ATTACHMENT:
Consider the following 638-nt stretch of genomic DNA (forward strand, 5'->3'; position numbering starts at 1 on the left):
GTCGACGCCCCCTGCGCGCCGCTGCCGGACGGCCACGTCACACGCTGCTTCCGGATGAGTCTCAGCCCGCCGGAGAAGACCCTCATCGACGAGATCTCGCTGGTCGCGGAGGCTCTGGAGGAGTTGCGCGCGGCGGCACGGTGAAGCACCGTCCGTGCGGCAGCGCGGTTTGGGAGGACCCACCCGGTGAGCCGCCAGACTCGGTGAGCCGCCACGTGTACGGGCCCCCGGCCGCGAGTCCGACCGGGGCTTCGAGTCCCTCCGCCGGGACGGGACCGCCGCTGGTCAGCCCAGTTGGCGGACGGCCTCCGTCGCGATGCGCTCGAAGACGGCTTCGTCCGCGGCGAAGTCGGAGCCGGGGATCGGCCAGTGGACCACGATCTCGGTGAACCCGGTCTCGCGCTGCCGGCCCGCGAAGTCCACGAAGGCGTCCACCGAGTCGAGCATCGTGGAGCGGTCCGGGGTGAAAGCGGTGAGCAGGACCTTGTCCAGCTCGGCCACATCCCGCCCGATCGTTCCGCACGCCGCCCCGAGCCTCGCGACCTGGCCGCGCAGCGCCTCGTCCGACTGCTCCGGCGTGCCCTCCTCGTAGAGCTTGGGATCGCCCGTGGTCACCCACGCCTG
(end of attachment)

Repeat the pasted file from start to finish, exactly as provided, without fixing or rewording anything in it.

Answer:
Consider the following 638-nt stretch of genomic DNA (forward strand, 5'->3'; position numbering starts at 1 on the left):
GTCGACGCCCCCTGCGCGCCGCTGCCGGACGGCCACGTCACACGCTGCTTCCGGATGAGTCTCAGCCCGCCGGAGAAGACCCTCATCGACGAGATCTCGCTGGTCGCGGAGGCTCTGGAGGAGTTGCGCGCGGCGGCACGGTGAAGCACCGTCCGTGCGGCAGCGCGGTTTGGGAGGACCCACCCGGTGAGCCGCCAGACTCGGTGAGCCGCCACGTGTACGGGCCCCCGGCCGCGAGTCCGACCGGGGCTTCGAGTCCCTCCGCCGGGACGGGACCGCCGCTGGTCAGCCCAGTTGGCGGACGGCCTCCGTCGCGATGCGCTCGAAGACGGCTTCGTCCGCGGCGAAGTCGGAGCCGGGGATCGGCCAGTGGACCACGATCTCGGTGAACCCGGTCTCGCGCTGCCGGCCCGCGAAGTCCACGAAGGCGTCCACCGAGTCGAGCATCGTGGAGCGGTCCGGGGTGAAAGCGGTGAGCAGGACCTTGTCCAGCTCGGCCACATCCCGCCCGATCGTTCCGCACGCCGCCCCGAGCCTCGCGACCTGGCCGCGCAGCGCCTCGTCCGACTGCTCCGGCGTGCCCTCCTCGTAGAGCTTGGGATCGCCCGTGGTCACCCACGCCTG